Cape Girardeau, Missouri and the trucking industry would be the primary benefactors of a high-speed truck transit route through Illinois, while southern Illinois has nothing to gain and everything to lose. The region would not only suffer from the negative environmental impacts brought by a multi-lane highway, Illinois would forever be responsible for the cost of its maintenance. We have difficulty keeping the two interstate highways already running through the study area in good repair—it would be fiscally irresponsible to add a third such highway.

Southern Illinois would be better served by IDOT if existing roads and bridges in the study area were adequately maintained. Additionally, enhancing existing recreation and tourism opportunities would create construction jobs while maintaining the integrity of the fragile environment. We would like to see projects such as expanding the Tunnel Hill Trail into a web of interconnected bicycle trails and lanes, and hiking trails throughout the region; additional campgrounds and compatible lodging; and full staffing and educational programming at the Cache Wetlands Center.

Comments can be sent before March 15, 2016 to:

Jeffrey Keirn
Illinois Department of Transportation
Division of Highways
Region 5, District 9
PO Box 100
Carbondale, Illinois 62903-0100

Background

The Shawnee Parkway proposal is the latest in a long line of proposals going back decades for running a major highway through the heart of southernmost Illinois. The three most recent proposals began in the early 2000s with a Kentucky Transportation Cabinet proposal to continue Interstate 66 from Paducah, Kentucky through Illinois to connect to Interstate 55 at Cape Girardeau, Missouri. That proposal died when Kentucky’s Purpose and Need Study showed no economic feasibility to build the highway.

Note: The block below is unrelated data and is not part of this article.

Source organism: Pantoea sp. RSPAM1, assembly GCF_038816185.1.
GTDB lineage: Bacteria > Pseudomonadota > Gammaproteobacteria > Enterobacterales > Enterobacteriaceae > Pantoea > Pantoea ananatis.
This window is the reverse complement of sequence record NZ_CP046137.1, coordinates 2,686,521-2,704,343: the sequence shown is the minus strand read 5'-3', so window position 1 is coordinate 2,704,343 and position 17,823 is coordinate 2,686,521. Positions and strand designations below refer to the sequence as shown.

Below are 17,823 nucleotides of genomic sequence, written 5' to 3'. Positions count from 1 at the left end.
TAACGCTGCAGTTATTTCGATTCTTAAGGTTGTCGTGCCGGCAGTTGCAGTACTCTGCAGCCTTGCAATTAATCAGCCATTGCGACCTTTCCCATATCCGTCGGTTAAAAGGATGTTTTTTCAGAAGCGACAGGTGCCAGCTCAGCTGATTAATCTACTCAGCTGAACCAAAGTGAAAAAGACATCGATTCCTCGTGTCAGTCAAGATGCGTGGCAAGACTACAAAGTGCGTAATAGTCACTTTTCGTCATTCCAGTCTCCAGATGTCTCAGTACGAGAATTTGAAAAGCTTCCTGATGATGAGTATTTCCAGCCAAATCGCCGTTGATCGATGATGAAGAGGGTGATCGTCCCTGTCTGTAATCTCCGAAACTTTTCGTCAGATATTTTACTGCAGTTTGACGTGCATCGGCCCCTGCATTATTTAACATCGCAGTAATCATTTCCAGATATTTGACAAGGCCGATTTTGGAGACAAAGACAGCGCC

In 2012 Cape Girardeau initiated a $3.6 million federal grant from the U.S. Department of Transportation with a 20 percent match from IDOT (thanks, Cape Girardeau!) generating a total of $4.5 million to conduct a new feasibility study. This proposal was given a new name, 66 Corridor, but was otherwise basically identical. A Community Advisory Group (CAG) was formed and a Purpose and Need Study was developed. In early 2015 payments to the outside firm conducting the “study” were halted and by July the project was cancelled.

In November 2016 IDOT announced the current, Shawnee Parkway, project. The main difference this time is the endpoints for the highway. Whereas the previous proposals called for the highway to go all the way to Kentucky, this particular proposal ends at Interstate 57 between Anna and Cairo. Since the current study area was derived from the 66 Corridor Project we are concerned about potential future impacts including the development of 66 Corridor. Therefore, it’s imperative that the cumulative effects of potential future development be included in the Environmental Impact Statement.